Skip to Main Content »

You're currently on:

Search Site
 
Click on image above to zoom.

Tabwa Helmet Mask Musangwe Cowrie Eyes Congo African Art

Regular Price: $350.00

Special Price: $290.00

Product #: 114205
US Shipping: $24.98
Add Items to Cart


Title Tabwa Helmet Mask Musangwe Cowrie Eyes Congo African Art
Type of Object Carving, Statue, Sculpture
Country of Origin Democratic Republic of Congo
People Tabwa
Materials Wood, pigment, cowrie shells
Approximate Age Mid 20th century
Dimensions Height: 6 Inches
Width: 11 Inches
Depth: 10 Inches
Overall Condition Fair. Most of our pieces have spent decades on at least two continents, and have been treasured by several owners.   Small splits, scrapes and cracks are a normal part of their patina attesting to their age and extensive use.  We examine each piece carefully when we receive it and report any damage we find in our listings.  Please look carefully at the pictures which may also reveal condition and damage.
Damage/Repair Chips, cracks


Additional Information: Tabwa masks are rare and little is known concerning their use and functions. The literature points out three types of masks among the Tabwa. The first category is represented by the anthropomorphic wooden helmet mask like this with  headdress nicely decorated with diamond and other patterns, scarification patterns around hairstyle line, in temples, and in cheeks . This category  represents the female ancestor (Musangwe), symbolizing fertility. The name Musangwe is related to sexual promiscuity. Our mask falls into this category. During the masquerade, Musangwe is always accompanied by the  male mask (Kiyunde) which constitutes the second category. This second type is a zoomorphic mask representing a buffalo. There is no precise information to confirm if these two masks perform the primordial or mythical couple. The third type of masks was discovered more recently. Masks of this category are made of glass beads stitched onto raffia cloth. The functions of these masks are not known for sure. But they all are related to either the Mbudye or the Butwa society. They are probably involved in ritual dances linked to fertility, the birth of twins and ancestor cult in the Butwa secret society.


The Tabwa are a tiny tribe in the Upper River Region of the Democratic Republic of the Congo, formerly Zaire. Their carvings are ancestor figures, and they usually stand on a circular base with slightly bent knees and hands resting on their abdomen. Sometimes the hairstyle is a George Washington queue. Standing Female Figure. Tabwa. Southeast Democratic Republic of Congo and Northeast Zambia. The Tabwa number more than 200, 000 . Tabwa art has only recently come to be identified as a separate style often confused with the sculpture of their neighbors or others who took Tabwa identity. Chiefs were not powerful and local lineage heads exercised much authority. It was the lineage heads who kept small figures representing honored ancestors known as Mipasi on small shrines that they controlled. Tabwa figural sculptures represent ancestors who were to assist in daily activities and during the hunt. Tabwa art is both a symbol and an aesthetic statement as the figures are often elaborately scarified in a fashion known among them until the middle of the twentieth century. The distinctive facial scarification consisting of a number of lines along the sides of the face and along the forehead and abdomen were the means whereby Tabwa identified themselves to localities and social status. They are also a high form of body art or ornamentation. Elaborate and attractive patterns and designs were worked into the skin according to the Tabwa concept of kulemba that reflect aesthetics, social membership and the abstract idea of order upon the chaos of nature. It demonstrates that a person becomes a complete adult when they are properly inscribed with the appropriate scars. These patterns and designs are collectively known as vindala and will represent one?s advancement through life and within Tabwa society. Distinctive hairstyles among Tabwa men reflect status or membership in a hunters cult known as buyange, that required great efforts to braid, tie and decorate.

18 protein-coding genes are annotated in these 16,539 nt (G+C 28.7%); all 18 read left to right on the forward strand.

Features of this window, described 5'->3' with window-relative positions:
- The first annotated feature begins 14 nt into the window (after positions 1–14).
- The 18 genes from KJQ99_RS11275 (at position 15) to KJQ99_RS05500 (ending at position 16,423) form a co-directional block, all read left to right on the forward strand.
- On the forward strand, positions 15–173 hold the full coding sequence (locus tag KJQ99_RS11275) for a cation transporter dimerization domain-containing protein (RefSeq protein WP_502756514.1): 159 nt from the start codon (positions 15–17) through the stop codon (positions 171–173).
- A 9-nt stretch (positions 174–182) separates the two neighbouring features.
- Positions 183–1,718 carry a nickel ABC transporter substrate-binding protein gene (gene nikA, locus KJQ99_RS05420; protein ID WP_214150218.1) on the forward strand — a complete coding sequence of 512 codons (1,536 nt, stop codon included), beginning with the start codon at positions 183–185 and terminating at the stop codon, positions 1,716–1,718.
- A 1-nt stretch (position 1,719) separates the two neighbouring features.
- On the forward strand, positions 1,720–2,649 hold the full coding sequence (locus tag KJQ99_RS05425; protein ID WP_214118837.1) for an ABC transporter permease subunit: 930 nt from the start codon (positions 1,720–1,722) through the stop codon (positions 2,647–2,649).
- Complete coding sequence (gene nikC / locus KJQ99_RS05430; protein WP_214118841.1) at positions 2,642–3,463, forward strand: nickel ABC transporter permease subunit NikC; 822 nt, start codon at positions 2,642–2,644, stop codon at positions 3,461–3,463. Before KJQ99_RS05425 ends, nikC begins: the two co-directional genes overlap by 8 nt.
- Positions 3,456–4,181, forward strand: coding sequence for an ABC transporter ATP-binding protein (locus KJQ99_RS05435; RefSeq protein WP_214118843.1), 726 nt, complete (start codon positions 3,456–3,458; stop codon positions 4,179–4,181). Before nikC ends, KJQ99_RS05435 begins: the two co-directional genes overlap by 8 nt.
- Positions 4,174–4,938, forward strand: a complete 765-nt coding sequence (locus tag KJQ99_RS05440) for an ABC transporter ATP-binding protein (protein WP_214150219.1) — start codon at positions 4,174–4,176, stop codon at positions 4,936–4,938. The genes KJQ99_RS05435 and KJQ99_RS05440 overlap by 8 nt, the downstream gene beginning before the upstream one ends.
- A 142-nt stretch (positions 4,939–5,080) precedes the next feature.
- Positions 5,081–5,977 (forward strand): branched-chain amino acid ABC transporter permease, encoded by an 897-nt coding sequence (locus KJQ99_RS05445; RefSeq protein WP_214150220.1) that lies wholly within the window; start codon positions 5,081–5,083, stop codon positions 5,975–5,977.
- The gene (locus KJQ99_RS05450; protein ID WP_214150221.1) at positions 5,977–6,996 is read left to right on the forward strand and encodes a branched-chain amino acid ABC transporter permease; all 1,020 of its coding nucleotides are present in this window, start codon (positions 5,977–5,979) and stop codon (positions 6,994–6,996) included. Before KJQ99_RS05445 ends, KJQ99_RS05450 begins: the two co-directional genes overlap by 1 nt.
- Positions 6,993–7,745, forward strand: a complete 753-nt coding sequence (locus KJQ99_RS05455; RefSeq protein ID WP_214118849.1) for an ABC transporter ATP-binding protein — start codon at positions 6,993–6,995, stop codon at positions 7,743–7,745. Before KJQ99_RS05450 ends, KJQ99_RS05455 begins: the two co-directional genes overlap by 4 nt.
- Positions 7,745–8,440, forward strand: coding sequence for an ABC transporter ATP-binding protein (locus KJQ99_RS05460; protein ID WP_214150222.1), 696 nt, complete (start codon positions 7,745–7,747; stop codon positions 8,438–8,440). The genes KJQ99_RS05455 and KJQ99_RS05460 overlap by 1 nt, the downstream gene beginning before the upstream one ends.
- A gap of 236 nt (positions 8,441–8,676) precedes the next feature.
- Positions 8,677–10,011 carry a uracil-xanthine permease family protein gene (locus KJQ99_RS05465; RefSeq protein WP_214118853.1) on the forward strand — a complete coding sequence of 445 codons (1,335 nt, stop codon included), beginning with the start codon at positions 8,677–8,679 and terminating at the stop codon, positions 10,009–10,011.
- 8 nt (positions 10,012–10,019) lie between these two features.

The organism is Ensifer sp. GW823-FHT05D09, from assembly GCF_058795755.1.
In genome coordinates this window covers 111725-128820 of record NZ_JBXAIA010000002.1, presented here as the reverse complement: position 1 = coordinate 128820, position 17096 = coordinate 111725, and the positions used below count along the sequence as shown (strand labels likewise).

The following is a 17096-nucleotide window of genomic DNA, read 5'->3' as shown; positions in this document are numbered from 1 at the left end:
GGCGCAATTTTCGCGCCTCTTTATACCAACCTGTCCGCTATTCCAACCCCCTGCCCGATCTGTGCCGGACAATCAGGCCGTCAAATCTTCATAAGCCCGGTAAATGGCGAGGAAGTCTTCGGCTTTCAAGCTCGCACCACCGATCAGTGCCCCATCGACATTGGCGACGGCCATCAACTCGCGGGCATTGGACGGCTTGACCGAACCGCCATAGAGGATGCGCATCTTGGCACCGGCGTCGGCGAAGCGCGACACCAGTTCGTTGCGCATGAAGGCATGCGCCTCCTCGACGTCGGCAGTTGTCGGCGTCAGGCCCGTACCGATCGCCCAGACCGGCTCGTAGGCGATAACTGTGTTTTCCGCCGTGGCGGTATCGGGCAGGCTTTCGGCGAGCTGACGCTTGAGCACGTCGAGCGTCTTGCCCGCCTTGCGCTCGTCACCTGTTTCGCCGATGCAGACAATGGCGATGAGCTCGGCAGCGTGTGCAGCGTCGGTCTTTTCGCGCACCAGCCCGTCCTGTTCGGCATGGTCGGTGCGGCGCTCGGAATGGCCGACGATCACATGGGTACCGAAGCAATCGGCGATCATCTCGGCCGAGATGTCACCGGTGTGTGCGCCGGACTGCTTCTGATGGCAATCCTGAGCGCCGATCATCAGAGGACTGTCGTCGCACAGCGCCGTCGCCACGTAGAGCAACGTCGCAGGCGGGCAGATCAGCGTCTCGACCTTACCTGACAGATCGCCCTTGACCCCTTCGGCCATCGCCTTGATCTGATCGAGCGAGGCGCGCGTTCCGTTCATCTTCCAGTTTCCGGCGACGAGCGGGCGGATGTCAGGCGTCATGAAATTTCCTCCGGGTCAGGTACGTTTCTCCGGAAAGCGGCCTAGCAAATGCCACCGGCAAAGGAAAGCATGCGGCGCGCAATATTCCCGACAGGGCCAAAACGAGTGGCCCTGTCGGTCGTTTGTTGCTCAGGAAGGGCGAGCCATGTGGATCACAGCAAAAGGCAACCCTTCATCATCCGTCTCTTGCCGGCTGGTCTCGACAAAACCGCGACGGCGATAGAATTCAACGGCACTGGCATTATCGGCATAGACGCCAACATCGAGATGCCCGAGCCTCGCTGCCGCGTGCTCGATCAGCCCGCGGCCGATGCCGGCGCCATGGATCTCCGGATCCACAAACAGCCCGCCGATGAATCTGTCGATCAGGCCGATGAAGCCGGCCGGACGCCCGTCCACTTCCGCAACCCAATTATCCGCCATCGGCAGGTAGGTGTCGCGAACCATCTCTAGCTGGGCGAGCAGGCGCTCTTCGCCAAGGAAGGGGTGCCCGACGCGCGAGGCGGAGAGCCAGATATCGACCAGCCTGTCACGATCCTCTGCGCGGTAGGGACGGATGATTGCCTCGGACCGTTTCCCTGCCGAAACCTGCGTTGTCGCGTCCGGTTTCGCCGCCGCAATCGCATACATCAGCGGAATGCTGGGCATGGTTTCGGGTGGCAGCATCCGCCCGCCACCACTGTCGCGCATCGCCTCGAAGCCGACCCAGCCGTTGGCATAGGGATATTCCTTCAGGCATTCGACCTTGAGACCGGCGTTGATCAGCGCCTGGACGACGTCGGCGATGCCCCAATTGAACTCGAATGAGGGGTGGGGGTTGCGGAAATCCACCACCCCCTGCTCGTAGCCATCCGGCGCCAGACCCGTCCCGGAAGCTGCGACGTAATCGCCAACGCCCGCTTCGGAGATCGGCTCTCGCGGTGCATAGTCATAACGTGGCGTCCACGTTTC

For similar piece see Frank Herrreman & Costantijn Petridis (ed.), 1993 FACE OF THE SPIRITS MASKS FROM THE ZAIRE BASIN, fig. 80


Recommended Reading:


Cornet, J. A SURVEY OF ZAIRIAN ART-THE BRONSON COLLECTION, North Carolina Museum of Art, 1978


Roberts Allen F, and Maurer Evan M. (eds.), TABWA THE RISING OF A NEW MOON: A CENTURY OF TABWA ART, University of Michigan Museum of Art, 1985


Frank Herrreman & Costantijn Petridis (ed.), 1993 FACE OF THE SPIRITS MASKS FROM THE ZAIRE BASIN